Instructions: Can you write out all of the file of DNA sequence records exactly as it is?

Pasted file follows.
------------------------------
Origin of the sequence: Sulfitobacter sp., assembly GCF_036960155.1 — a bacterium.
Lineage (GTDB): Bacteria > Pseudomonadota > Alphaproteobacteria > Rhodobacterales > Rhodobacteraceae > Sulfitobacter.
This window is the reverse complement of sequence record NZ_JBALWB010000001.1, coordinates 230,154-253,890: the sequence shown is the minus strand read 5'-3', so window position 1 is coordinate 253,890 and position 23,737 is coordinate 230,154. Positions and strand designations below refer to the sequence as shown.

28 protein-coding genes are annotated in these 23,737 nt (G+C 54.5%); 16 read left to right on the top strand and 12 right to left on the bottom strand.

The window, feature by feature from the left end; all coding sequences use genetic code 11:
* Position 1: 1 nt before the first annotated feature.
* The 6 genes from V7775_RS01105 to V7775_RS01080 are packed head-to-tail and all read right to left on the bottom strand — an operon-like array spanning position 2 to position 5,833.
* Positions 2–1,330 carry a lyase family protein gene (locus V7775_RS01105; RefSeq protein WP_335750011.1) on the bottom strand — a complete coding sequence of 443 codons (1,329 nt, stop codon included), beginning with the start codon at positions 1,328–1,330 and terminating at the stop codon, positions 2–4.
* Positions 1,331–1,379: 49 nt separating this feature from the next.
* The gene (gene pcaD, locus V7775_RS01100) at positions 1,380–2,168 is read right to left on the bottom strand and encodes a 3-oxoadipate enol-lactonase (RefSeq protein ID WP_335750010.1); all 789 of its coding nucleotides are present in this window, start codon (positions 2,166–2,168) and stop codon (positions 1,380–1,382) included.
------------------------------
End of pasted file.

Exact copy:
Origin of the sequence: Sulfitobacter sp., assembly GCF_036960155.1 — a bacterium.
Lineage (GTDB): Bacteria > Pseudomonadota > Alphaproteobacteria > Rhodobacterales > Rhodobacteraceae > Sulfitobacter.
This window is the reverse complement of sequence record NZ_JBALWB010000001.1, coordinates 230,154-253,890: the sequence shown is the minus strand read 5'-3', so window position 1 is coordinate 253,890 and position 23,737 is coordinate 230,154. Positions and strand designations below refer to the sequence as shown.

28 protein-coding genes are annotated in these 23,737 nt (G+C 54.5%); 16 read left to right on the top strand and 12 right to left on the bottom strand.

The window, feature by feature from the left end; all coding sequences use genetic code 11:
* Position 1: 1 nt before the first annotated feature.
* The 6 genes from V7775_RS01105 to V7775_RS01080 are packed head-to-tail and all read right to left on the bottom strand — an operon-like array spanning position 2 to position 5,833.
* Positions 2–1,330 carry a lyase family protein gene (locus V7775_RS01105; RefSeq protein WP_335750011.1) on the bottom strand — a complete coding sequence of 443 codons (1,329 nt, stop codon included), beginning with the start codon at positions 1,328–1,330 and terminating at the stop codon, positions 2–4.
* Positions 1,331–1,379: 49 nt separating this feature from the next.
* The gene (gene pcaD, locus V7775_RS01100) at positions 1,380–2,168 is read right to left on the bottom strand and encodes a 3-oxoadipate enol-lactonase (RefSeq protein ID WP_335750010.1); all 789 of its coding nucleotides are present in this window, start codon (positions 2,166–2,168) and stop codon (positions 1,380–1,382) included.